Researchers have found what they believe is a previously undiscovered botnet that uses unusually advanced measures to covertly target millions of servers around the world. The botnet uses proprietary software written from scratch to infect servers and corral them into a peer-to-peer network, researchers from security firm Guardicore Labs reported on Wednesday. The botnet, which Guardicore Labs researchers have named FritzFrog, has a host of other advanced features, including:
- In-memory payloads that never touch the disks of infected servers
- At least 20 versions of the software binary since January
- A sole focus on infecting secure shell, or SSH, servers that network administrators use to manage machines
- The ability to backdoor infected servers
- A list of login credential combinations used to suss out weak login passwords that are more “extensive” than those in previously seen botnets
Administrators who don’t protect SSH servers with both a strong password and a cryptographic certificate may already be infected with malware that’s hard for the untrained eye to detect.
When comparing the amount of code dedicated to the miner, with that of the P2P and the worm (“cracker”) modules – we can confidently say that the attackers are much more interested in obtaining access to breached servers then making profit through Monero. These access to and control over SSH servers can be worth much more money than spreading a cryptominer, especially when taking into account the type of targets we witnessed.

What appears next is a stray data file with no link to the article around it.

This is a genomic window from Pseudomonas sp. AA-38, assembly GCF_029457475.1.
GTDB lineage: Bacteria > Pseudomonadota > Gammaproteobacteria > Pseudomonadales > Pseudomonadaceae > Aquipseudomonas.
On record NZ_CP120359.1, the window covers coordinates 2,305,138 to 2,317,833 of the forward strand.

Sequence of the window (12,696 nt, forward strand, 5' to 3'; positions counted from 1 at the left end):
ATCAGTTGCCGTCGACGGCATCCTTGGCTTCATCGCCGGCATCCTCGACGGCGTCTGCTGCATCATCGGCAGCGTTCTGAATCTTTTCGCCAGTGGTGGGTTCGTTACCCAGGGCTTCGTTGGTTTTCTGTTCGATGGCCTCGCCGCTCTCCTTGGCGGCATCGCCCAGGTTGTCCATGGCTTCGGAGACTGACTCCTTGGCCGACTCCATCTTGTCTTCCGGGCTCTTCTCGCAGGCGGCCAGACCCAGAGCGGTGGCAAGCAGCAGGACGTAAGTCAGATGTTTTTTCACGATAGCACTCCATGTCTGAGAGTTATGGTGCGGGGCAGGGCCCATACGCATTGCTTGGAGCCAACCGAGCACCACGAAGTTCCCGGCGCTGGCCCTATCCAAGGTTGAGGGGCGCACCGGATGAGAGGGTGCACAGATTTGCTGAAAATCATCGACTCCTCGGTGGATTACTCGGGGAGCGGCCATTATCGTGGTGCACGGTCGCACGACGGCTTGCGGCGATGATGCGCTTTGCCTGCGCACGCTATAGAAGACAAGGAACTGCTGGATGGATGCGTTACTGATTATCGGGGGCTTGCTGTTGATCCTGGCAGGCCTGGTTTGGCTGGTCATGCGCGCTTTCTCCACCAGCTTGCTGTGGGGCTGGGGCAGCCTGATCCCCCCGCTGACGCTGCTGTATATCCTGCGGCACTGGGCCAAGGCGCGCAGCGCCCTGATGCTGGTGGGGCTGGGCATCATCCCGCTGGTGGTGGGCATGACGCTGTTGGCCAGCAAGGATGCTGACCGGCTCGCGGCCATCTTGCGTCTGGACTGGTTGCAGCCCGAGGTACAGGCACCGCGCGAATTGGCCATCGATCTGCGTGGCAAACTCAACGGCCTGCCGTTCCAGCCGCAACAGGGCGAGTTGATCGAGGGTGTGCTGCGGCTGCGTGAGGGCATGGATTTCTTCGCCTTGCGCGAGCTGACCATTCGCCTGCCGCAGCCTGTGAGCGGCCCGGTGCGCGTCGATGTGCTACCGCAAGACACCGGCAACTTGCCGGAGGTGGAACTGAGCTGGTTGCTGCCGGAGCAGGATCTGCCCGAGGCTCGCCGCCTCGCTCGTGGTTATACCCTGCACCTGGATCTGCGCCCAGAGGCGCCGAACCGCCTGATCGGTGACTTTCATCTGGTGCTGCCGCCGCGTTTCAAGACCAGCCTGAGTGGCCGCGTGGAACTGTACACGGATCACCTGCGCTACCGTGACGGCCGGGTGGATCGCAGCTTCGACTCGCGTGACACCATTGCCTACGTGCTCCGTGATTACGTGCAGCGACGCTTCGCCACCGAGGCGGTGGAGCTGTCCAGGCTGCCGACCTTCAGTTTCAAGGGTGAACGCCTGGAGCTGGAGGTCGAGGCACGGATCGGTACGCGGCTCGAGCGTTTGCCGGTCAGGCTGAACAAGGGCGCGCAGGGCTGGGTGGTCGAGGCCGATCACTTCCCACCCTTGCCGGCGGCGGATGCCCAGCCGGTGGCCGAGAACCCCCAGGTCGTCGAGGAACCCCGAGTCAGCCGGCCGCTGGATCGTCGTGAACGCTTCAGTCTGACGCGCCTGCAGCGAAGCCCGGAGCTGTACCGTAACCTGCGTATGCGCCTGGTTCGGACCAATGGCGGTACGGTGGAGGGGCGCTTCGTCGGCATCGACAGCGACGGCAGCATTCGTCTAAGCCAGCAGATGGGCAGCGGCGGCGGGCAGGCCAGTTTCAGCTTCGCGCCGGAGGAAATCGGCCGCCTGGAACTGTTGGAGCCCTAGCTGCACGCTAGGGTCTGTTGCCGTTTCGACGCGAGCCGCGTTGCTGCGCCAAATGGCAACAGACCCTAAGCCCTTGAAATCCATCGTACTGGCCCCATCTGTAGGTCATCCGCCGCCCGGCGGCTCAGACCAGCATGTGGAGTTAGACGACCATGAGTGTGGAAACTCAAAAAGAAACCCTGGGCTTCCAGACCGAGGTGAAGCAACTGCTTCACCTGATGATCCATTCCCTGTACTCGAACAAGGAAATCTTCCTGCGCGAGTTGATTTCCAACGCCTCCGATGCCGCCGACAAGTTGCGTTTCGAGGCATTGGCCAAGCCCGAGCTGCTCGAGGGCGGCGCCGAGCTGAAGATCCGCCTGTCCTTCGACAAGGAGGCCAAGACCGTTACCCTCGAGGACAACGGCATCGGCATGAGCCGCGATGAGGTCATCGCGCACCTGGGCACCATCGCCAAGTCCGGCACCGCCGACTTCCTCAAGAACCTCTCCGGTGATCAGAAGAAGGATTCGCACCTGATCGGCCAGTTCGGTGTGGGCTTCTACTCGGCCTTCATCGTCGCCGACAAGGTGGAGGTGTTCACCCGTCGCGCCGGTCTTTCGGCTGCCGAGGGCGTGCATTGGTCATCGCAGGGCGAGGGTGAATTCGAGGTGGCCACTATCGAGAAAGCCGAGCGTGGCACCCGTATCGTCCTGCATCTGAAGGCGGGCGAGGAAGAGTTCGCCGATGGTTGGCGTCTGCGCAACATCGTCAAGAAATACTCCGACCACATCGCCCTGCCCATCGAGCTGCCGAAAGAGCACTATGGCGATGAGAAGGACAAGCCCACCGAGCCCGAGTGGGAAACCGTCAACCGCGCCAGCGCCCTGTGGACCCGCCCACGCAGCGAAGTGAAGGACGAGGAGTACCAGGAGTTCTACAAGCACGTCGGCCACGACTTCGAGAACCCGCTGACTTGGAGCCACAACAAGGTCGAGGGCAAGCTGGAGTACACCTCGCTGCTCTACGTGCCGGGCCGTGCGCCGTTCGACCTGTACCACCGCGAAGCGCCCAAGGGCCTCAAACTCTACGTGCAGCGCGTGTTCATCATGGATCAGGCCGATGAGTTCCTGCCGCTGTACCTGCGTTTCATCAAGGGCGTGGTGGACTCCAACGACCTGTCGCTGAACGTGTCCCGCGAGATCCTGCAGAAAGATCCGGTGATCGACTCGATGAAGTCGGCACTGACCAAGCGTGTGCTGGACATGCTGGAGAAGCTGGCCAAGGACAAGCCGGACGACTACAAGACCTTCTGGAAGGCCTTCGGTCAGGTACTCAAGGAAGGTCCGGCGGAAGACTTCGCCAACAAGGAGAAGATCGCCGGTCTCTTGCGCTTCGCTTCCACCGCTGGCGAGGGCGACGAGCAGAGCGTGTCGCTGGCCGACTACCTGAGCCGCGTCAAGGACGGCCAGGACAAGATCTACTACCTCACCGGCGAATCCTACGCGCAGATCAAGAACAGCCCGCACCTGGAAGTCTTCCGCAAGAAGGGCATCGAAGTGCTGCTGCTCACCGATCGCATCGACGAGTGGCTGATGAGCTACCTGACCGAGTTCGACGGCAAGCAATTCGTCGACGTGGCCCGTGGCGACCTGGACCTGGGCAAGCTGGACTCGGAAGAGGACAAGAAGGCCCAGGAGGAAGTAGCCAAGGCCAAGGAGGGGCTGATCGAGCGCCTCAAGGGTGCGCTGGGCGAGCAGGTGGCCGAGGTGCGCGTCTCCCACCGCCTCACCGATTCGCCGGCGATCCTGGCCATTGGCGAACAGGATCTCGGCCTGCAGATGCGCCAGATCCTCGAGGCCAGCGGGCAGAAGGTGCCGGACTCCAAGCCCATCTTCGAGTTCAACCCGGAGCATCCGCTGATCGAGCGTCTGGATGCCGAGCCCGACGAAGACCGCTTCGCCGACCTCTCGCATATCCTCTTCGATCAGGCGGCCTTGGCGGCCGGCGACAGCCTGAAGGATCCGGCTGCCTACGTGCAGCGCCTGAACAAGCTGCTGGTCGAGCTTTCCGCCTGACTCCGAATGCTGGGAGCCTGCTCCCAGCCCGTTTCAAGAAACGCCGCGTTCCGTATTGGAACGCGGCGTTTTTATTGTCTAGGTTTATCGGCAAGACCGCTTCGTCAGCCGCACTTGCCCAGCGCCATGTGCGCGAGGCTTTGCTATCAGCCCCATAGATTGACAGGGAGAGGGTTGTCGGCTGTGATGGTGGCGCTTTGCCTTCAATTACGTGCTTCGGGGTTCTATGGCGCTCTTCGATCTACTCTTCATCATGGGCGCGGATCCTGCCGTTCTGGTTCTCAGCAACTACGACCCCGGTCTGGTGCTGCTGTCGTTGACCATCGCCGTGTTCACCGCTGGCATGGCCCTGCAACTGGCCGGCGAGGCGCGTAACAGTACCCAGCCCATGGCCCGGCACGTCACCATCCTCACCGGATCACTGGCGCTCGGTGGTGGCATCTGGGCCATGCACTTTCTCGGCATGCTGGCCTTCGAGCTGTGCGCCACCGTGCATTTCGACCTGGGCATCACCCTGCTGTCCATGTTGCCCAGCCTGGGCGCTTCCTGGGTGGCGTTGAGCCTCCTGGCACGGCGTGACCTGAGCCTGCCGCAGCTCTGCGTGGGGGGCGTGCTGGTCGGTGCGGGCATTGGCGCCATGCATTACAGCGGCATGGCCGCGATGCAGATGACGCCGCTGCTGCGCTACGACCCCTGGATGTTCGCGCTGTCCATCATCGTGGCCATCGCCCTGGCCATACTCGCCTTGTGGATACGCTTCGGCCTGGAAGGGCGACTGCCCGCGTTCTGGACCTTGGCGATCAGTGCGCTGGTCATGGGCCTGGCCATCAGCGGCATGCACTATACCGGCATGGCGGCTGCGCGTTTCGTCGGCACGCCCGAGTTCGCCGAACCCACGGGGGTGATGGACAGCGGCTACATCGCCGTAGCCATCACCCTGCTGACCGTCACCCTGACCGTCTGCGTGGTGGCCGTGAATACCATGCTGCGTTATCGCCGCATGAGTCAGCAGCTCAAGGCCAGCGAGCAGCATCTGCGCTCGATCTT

Additionally, it is possible that FritzFrog is a P2P-infrastructure-as-a-service; since it is robust enough to run any executable file or script on victim machines, this botnet can potentially be sold in the darknet and be the genie of its operators, fulfilling any of its malicious wishes, e.g. malware distribution.
This latest discovery of botnets running undetected on servers is a terrifying prospect, particularly considering the wild west that IoT devices operate in with regards to the general standards of security more traditional devices are held to. The key lesson to remember Defence in Depth. By this we mean Securing the posture of the technology device trying to connect, validating the identity of end-user using strong multi-factor authentication and availing of enhanced multi-factor authentication prior to the authorization of high-privilege actions in applications such as running large reports for customer data and/or downloading customer data. This reduces the risk of attack by increasing the complexity of the exploit for the malicious attacker, as they must gain access to multiple authentication factors such as password, token and/or certificates and generally speaking, they have a short period of time to do this prior to the authentication attempt expiring.